- Schadenfreude is a German word that means taking joy in the misfortune of others.
- It’s pronounced [shahd-n-froi-duh].
Even if you don’t know what schadenfreude means, chances are you’ve experienced it at least once in your life. Maybe when your annoying coworker fell out of his chair. Maybe when your know-it-all classmate got a bad mark on a test. Maybe when your loud neighbors got their power cut off. If you’ve ever felt joy when something bad happened to someone else, you’ve experienced schadenfreude.
What Does Schadenfreude Mean?
It’s obvious that schadenfreude is not an English word—it’s German, and it’s made up of the words Schaden, which means “harm” or “damage,” and Freude, which means “joy.” By definition, schadenfreude means finding joy in someone else’s misfortune.
Because schadenfreude is a German word, pronouncing it might seem tricky, even though it’s not. You do it like this: [shahd-n-froi-duh].
How to Use Schadenfreude
Because schadenfreude has a very narrow and precise meaning, you shouldn’t have any problems using it in a sentence. Simply use it when you want to describe in one word the feeling it represents.
You might sometimes see schadenfreude spelled with a capital S. Nouns are always spelled with a capital letter in German, but we don’t have that rule in English. You don’t have to spell it with a capital letter.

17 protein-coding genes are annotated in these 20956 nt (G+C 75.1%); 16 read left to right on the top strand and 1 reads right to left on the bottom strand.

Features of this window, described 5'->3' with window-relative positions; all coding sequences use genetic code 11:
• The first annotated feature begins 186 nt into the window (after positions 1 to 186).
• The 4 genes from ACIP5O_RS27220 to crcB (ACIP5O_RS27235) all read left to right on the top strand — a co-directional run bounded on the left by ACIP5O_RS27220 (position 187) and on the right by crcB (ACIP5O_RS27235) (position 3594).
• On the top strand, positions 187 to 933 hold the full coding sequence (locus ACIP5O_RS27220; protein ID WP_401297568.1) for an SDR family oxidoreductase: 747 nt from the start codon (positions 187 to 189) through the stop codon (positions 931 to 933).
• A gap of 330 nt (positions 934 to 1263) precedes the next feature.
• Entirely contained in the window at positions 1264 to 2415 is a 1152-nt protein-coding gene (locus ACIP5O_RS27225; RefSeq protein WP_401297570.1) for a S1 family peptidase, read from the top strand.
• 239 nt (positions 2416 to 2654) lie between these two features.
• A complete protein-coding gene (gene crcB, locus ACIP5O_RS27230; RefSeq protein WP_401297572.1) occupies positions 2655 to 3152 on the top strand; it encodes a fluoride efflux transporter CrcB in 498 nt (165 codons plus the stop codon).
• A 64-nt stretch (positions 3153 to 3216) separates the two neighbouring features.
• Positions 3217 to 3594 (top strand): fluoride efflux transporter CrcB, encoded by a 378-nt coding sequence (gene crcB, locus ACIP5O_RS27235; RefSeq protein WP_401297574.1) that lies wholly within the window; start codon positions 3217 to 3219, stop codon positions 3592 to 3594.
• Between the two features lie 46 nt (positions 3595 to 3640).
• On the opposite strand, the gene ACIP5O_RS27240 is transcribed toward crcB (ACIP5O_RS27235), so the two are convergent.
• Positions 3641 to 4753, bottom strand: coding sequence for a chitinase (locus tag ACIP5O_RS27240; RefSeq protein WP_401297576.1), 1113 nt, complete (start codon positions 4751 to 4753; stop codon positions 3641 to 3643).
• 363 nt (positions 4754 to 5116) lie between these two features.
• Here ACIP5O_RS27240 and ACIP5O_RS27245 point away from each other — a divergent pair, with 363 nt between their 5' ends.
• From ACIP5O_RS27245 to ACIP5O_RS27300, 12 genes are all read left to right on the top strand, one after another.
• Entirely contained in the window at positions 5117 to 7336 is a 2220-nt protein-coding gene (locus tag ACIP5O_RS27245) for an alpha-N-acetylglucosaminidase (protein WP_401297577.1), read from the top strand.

It can be argued that there’s no real synonym for schadenfreude in English. That’s the reason the word was adopted in the first place. There is a Greek word—epicaricacy—that means roughly the same thing as schadenfreude, but it’s not very likely you’ll come across it outside a list of obscure words. Epicaricacy can also be spelled epicharikaky, which is closer to the original Greek epichairekakia.
But even if there are no single-word noun synonyms for schadenfreude, it doesn’t mean that people haven’t been experiencing the sensation and talking about it before the word was introduced to English speakers. “Malicious joy” is one way to describe schadenfreude, as is the verb “gloat” when used in the correct context.
Here’s an interesting thing to think about—if you say that schadenfreude is finding joy in other people’s misfortune, what would the opposite of it be? Not finding joy in other people’s misfortune? Finding joy in other people’s good fortune? Feeling misfortunate because of other people’s misfortune? Or maybe being unhappy about other people’s good fortune? Depending on what you think the opposite of schadenfreude is, its antonyms could be anything from sympathetic joy and empathy to envy. What do you think?
Examples of Schadenfreude
They should have expected this of course, and it doesn’t stop the show from being brilliant schadenfreude.
The whole evening was a delightful swirl of parody, friendly ribbing and schadenfreude.
Shkreli had inspired a wave of pure, unadulterated schadenfreude.
—The Washington Post
Amanat’s arrest triggered considerable schadenfreude.
from Grammarly Blog